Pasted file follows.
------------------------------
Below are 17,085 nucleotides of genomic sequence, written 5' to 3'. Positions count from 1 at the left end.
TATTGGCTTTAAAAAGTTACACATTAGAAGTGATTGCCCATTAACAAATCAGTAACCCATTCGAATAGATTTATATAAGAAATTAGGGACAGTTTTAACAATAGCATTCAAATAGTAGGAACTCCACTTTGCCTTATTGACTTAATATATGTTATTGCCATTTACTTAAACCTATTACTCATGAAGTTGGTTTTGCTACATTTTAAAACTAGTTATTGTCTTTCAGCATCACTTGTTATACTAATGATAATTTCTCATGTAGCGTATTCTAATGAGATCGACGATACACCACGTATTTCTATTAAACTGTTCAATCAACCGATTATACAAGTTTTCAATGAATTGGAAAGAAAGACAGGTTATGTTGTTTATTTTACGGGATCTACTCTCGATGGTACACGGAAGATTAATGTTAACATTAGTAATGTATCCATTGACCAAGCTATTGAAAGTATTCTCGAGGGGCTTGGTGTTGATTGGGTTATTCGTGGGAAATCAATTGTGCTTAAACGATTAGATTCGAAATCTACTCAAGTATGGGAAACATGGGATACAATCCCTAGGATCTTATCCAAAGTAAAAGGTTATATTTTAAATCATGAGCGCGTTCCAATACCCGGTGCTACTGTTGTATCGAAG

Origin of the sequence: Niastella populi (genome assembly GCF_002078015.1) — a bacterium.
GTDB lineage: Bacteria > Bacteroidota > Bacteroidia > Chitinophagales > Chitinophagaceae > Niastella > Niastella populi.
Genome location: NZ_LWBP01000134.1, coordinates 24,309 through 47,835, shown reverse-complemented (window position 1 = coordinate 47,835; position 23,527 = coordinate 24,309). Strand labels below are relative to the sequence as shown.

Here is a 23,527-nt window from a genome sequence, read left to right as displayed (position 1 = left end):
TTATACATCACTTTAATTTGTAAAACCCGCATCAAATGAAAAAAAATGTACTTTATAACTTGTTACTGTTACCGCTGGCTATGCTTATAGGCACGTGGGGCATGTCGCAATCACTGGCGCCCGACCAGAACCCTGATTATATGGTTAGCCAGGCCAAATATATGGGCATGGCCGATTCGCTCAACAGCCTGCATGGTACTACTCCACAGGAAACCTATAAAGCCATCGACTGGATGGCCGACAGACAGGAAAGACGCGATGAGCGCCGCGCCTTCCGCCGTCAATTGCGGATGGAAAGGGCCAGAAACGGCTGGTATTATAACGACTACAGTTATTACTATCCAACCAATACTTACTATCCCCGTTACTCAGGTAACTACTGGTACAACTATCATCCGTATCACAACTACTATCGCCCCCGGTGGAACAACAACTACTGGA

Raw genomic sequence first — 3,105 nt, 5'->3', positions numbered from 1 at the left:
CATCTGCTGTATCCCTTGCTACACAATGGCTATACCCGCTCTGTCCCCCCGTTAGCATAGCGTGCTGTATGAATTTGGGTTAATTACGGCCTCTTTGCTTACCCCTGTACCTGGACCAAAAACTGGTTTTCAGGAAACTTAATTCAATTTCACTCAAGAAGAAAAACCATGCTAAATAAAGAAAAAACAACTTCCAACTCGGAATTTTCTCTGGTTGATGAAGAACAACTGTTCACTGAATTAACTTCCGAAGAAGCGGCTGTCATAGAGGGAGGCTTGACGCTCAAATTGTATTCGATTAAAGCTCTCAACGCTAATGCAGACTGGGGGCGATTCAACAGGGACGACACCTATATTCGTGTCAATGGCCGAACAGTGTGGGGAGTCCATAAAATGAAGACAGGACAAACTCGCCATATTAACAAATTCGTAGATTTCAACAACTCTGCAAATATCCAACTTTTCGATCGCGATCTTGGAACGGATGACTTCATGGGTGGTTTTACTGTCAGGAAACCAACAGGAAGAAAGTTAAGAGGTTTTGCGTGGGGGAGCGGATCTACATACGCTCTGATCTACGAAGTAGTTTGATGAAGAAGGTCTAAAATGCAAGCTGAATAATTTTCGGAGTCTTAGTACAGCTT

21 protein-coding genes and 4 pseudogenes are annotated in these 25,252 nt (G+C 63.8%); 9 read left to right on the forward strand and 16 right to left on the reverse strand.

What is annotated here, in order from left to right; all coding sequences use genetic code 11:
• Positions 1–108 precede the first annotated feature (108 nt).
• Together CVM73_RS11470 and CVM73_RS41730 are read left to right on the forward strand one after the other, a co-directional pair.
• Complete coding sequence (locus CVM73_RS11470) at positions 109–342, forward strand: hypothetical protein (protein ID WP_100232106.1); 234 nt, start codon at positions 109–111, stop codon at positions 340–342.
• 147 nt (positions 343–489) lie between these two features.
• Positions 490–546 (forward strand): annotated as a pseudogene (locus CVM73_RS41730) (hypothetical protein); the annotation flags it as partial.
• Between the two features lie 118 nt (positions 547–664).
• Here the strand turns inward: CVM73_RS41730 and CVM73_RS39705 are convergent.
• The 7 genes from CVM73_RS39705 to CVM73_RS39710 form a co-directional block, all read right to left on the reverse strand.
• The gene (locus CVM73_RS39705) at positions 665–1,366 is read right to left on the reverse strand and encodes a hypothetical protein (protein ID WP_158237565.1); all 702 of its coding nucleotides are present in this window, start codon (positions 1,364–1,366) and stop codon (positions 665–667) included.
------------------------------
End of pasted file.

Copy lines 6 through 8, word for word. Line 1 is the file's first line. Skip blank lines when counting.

Here is a 23,527-nt window from a genome sequence, read left to right as displayed (position 1 = left end):
TTATACATCACTTTAATTTGTAAAACCCGCATCAAATGAAAAAAAATGTACTTTATAACTTGTTACTGTTACCGCTGGCTATGCTTATAGGCACGTGGGGCATGTCGCAATCACTGGCGCCCGACCAGAACCCTGATTATATGGTTAGCCAGGCCAAATATATGGGCATGGCCGATTCGCTCAACAGCCTGCATGGTACTACTCCACAGGAAACCTATAAAGCCATCGACTGGATGGCCGACAGACAGGAAAGACGCGATGAGCGCCGCGCCTTCCGCCGTCAATTGCGGATGGAAAGGGCCAGAAACGGCTGGTATTATAACGACTACAGTTATTACTATCCAACCAATACTTACTATCCCCGTTACTCAGGTAACTACTGGTACAACTATCATCCGTATCACAACTACTATCGCCCCCGGTGGAACAACAACTACTGGA

Raw genomic sequence first — 3,105 nt, 5'->3', positions numbered from 1 at the left: